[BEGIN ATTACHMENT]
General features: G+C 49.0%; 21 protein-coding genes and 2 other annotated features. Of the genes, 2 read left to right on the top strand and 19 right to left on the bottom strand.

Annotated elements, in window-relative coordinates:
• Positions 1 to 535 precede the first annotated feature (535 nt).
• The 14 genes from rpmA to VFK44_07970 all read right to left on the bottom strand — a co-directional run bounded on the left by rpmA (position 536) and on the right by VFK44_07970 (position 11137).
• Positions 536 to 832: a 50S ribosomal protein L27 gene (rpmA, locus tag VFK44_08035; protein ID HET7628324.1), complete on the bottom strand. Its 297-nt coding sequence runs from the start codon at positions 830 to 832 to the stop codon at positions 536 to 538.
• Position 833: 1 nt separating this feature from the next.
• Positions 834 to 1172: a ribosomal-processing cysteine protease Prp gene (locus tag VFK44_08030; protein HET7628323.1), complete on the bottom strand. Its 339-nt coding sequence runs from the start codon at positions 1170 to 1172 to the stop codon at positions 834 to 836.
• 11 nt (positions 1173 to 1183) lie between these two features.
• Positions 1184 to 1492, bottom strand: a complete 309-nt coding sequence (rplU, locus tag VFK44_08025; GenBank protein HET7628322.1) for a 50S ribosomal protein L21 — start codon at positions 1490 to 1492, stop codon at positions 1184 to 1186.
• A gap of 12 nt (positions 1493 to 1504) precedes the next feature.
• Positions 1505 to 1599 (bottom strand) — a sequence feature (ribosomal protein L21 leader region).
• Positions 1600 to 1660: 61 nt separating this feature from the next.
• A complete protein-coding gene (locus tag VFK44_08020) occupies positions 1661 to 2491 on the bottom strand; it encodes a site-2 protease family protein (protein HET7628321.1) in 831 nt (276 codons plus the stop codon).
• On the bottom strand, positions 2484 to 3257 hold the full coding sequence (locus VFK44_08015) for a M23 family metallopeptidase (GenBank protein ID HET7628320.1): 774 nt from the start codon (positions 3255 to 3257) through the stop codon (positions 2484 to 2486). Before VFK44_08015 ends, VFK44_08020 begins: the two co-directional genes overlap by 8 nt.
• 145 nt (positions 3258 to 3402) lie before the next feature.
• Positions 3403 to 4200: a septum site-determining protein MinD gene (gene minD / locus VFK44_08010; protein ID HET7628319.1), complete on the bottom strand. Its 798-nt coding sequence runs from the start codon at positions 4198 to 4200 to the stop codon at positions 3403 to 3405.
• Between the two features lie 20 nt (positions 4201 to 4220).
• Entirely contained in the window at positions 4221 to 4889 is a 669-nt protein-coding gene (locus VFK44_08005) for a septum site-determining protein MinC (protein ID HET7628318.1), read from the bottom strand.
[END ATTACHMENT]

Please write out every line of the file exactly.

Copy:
General features: G+C 49.0%; 21 protein-coding genes and 2 other annotated features. Of the genes, 2 read left to right on the top strand and 19 right to left on the bottom strand.

Annotated elements, in window-relative coordinates:
• Positions 1 to 535 precede the first annotated feature (535 nt).
• The 14 genes from rpmA to VFK44_07970 all read right to left on the bottom strand — a co-directional run bounded on the left by rpmA (position 536) and on the right by VFK44_07970 (position 11137).
• Positions 536 to 832: a 50S ribosomal protein L27 gene (rpmA, locus tag VFK44_08035; protein ID HET7628324.1), complete on the bottom strand. Its 297-nt coding sequence runs from the start codon at positions 830 to 832 to the stop codon at positions 536 to 538.
• Position 833: 1 nt separating this feature from the next.
• Positions 834 to 1172: a ribosomal-processing cysteine protease Prp gene (locus tag VFK44_08030; protein HET7628323.1), complete on the bottom strand. Its 339-nt coding sequence runs from the start codon at positions 1170 to 1172 to the stop codon at positions 834 to 836.
• 11 nt (positions 1173 to 1183) lie between these two features.
• Positions 1184 to 1492, bottom strand: a complete 309-nt coding sequence (rplU, locus tag VFK44_08025; GenBank protein HET7628322.1) for a 50S ribosomal protein L21 — start codon at positions 1490 to 1492, stop codon at positions 1184 to 1186.
• A gap of 12 nt (positions 1493 to 1504) precedes the next feature.
• Positions 1505 to 1599 (bottom strand) — a sequence feature (ribosomal protein L21 leader region).
• Positions 1600 to 1660: 61 nt separating this feature from the next.
• A complete protein-coding gene (locus tag VFK44_08020) occupies positions 1661 to 2491 on the bottom strand; it encodes a site-2 protease family protein (protein HET7628321.1) in 831 nt (276 codons plus the stop codon).
• On the bottom strand, positions 2484 to 3257 hold the full coding sequence (locus VFK44_08015) for a M23 family metallopeptidase (GenBank protein ID HET7628320.1): 774 nt from the start codon (positions 3255 to 3257) through the stop codon (positions 2484 to 2486). Before VFK44_08015 ends, VFK44_08020 begins: the two co-directional genes overlap by 8 nt.
• 145 nt (positions 3258 to 3402) lie before the next feature.
• Positions 3403 to 4200: a septum site-determining protein MinD gene (gene minD / locus VFK44_08010; protein ID HET7628319.1), complete on the bottom strand. Its 798-nt coding sequence runs from the start codon at positions 4198 to 4200 to the stop codon at positions 3403 to 3405.
• Between the two features lie 20 nt (positions 4201 to 4220).
• Entirely contained in the window at positions 4221 to 4889 is a 669-nt protein-coding gene (locus VFK44_08005) for a septum site-determining protein MinC (protein ID HET7628318.1), read from the bottom strand.